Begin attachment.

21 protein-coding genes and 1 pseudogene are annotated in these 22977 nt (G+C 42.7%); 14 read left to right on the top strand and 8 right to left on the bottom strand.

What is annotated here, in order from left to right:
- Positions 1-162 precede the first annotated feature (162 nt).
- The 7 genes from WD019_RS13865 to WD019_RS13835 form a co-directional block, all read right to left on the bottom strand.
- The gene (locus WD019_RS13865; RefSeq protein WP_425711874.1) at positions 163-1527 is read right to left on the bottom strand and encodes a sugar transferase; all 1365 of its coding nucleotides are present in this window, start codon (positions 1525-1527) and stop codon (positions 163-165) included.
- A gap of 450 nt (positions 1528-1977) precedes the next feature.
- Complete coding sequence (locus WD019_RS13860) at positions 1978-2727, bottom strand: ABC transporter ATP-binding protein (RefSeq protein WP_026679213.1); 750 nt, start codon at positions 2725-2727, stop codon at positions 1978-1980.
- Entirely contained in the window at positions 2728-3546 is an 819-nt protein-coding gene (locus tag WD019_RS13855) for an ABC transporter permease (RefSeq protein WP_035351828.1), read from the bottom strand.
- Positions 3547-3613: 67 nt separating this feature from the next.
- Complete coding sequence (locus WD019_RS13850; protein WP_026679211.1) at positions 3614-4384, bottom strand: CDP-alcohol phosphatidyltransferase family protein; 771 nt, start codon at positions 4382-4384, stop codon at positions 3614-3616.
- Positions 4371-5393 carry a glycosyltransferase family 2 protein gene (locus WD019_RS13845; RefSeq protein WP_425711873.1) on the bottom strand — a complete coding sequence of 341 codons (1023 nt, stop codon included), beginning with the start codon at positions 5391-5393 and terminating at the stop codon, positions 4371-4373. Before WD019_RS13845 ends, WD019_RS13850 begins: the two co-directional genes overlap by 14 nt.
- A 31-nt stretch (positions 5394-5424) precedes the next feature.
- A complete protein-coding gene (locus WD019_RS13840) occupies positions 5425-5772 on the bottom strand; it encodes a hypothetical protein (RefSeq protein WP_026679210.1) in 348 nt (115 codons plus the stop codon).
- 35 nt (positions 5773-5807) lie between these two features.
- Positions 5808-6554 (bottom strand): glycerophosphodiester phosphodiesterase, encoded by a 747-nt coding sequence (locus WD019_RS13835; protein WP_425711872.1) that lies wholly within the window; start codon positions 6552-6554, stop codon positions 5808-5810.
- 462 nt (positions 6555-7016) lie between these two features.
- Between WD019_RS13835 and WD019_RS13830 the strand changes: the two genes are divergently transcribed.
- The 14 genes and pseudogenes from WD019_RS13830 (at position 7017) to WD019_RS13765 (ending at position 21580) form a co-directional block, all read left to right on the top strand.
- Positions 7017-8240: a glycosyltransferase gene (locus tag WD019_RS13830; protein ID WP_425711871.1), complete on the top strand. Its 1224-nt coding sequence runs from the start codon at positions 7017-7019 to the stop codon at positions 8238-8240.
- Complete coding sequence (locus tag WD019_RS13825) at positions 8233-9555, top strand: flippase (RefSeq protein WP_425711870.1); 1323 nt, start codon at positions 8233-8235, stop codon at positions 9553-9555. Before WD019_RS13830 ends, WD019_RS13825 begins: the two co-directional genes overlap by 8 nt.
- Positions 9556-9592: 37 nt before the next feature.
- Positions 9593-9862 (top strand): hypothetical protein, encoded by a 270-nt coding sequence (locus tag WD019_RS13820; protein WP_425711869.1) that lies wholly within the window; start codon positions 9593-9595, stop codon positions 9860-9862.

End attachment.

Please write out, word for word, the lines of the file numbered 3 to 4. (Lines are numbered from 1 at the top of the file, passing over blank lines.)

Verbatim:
- Positions 1-162 precede the first annotated feature (162 nt).
- The 7 genes from WD019_RS13865 to WD019_RS13835 form a co-directional block, all read right to left on the bottom strand.